WASHINGTON, Aug. 10, 2010 — Alaska Air National Guard airmen aided victims during the plane crash in Dillingham, Alaska, that claimed the life of former U.S. Sen. Ted Stevens and others, marking the Guard’s second rescue mission since Aug. 8.
The downed plane that claimed the life of Stevens and reportedly four others was spotted 285 miles southwest of Anchorage, Alaska. Flight service officials in Dillingham contacted the Alaska Guard’s 11th Rescue Coordination Center after losing contact with the De Havilland Twin Otter at around 7 p.m., National Guard officials said in a statement today. Five people reportedly survived the crash.
Pararescue airmen from the Alaska Air National Guard’s 212th Rescue Squadron arrived on the scene just before noon today. The airmen struggled against rough weather, and had been expected to arrive around midnight last night, Air Force Maj. Guy Hayes said in a written statement.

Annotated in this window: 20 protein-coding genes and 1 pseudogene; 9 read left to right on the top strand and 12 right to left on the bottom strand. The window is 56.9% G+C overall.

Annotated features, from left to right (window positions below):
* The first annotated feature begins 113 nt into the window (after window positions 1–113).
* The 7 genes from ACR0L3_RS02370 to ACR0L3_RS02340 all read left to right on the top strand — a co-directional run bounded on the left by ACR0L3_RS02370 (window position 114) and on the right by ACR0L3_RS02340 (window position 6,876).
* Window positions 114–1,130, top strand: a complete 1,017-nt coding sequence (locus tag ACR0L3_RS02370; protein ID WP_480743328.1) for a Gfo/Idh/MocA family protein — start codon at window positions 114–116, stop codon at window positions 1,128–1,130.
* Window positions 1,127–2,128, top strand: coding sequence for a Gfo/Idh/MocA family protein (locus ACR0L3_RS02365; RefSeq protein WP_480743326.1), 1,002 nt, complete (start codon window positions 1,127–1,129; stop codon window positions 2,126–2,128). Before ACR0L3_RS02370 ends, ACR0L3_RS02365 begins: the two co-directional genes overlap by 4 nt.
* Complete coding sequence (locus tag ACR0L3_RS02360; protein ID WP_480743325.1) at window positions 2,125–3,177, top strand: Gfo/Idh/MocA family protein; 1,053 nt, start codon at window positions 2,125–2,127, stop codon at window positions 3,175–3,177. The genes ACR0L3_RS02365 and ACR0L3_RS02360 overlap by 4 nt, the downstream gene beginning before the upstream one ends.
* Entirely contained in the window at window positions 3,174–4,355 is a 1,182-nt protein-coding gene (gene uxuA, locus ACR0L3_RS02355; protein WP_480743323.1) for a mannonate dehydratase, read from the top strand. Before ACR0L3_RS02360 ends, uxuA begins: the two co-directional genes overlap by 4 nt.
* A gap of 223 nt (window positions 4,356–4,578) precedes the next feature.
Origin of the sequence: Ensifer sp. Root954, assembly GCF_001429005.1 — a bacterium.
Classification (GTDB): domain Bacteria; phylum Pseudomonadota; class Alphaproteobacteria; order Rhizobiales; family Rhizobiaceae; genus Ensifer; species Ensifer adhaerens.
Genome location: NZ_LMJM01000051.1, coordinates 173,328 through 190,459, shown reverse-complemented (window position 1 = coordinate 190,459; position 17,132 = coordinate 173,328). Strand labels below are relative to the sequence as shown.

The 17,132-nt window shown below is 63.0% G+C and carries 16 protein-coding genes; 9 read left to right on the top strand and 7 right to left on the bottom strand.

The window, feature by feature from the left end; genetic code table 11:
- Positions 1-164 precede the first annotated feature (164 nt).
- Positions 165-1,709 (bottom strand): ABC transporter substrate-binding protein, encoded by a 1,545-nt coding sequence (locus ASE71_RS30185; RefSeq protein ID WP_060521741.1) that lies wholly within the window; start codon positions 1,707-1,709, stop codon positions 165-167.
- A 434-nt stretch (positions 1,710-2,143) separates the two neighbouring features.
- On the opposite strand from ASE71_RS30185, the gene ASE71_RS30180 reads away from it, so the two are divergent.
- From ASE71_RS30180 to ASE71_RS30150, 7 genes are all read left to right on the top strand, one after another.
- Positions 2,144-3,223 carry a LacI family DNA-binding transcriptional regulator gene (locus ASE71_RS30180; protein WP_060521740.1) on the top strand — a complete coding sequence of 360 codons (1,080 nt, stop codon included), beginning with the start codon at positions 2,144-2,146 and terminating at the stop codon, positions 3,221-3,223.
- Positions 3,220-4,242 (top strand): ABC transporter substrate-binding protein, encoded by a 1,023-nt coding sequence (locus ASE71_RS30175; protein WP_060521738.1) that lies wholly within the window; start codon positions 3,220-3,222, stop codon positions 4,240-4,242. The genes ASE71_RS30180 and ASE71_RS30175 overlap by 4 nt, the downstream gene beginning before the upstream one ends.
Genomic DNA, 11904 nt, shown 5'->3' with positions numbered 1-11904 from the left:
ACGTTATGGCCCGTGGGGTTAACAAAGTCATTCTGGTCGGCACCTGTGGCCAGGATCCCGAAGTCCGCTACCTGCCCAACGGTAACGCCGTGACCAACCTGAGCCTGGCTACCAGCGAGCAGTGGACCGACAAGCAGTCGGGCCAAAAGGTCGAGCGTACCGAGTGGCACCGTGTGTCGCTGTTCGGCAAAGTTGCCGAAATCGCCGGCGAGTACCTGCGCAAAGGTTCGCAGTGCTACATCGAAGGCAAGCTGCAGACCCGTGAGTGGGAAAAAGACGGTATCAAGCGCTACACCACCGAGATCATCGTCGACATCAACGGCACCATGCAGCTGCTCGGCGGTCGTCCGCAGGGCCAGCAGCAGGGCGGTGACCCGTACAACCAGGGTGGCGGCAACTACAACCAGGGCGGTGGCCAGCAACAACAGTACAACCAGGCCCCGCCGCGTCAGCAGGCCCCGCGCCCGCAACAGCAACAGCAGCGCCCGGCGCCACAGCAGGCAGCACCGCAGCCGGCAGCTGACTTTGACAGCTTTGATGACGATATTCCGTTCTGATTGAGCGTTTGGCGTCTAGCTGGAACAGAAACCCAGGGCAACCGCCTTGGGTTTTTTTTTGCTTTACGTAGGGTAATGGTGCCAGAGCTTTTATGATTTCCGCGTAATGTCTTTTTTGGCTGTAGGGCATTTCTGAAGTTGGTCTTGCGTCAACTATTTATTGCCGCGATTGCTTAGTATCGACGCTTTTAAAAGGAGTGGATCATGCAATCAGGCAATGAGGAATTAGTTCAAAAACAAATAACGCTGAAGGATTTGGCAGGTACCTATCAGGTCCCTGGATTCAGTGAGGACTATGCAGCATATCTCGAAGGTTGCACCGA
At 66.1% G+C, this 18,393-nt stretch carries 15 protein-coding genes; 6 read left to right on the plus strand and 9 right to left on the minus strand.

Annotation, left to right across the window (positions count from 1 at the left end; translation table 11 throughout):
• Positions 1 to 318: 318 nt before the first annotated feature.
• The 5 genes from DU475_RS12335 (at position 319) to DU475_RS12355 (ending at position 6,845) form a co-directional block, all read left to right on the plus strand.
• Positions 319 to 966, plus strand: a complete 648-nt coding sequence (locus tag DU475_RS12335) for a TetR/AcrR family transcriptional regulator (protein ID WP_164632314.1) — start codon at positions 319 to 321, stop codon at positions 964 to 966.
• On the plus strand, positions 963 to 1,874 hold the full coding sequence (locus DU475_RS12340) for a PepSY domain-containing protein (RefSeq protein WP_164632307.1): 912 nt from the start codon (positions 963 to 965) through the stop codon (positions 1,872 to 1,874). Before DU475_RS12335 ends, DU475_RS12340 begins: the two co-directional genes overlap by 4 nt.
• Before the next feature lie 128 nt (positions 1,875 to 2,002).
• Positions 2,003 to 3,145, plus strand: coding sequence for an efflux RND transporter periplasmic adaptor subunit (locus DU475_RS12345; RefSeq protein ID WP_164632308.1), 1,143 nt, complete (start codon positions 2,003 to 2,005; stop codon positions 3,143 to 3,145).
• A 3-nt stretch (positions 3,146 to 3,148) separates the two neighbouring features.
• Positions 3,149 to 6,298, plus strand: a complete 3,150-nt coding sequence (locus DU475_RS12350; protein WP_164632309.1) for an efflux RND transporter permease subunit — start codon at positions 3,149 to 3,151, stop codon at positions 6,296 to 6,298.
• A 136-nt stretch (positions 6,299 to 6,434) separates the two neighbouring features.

A Coast Guard C‑130 is providing support overhead and will be available to take victims in need of serious medical support to Anchorage once victims are transported to Dillingham, officials said.
Hayes’ statement said five medical responders are on the scene. News reports estimate at least five fatalities.
Members of the squadron are on the ground at a separate crash site about 60 miles northeast of Anchorage on the Knik Glacier, Pentagon spokesman Army Lt. Col. Robert L. Ditchey said. Guardsmen delivered survival supplies to four Texas vacationers and their pilot after harsh weather forced the Piper Cherokee aircraft to make a “controlled landing,” he said.
All five Knik Glacier victims were reported to be in “good condition,” he said.
U.S. Department of Defense
Office of the Assistant Secretary of Defense (Public Affairs)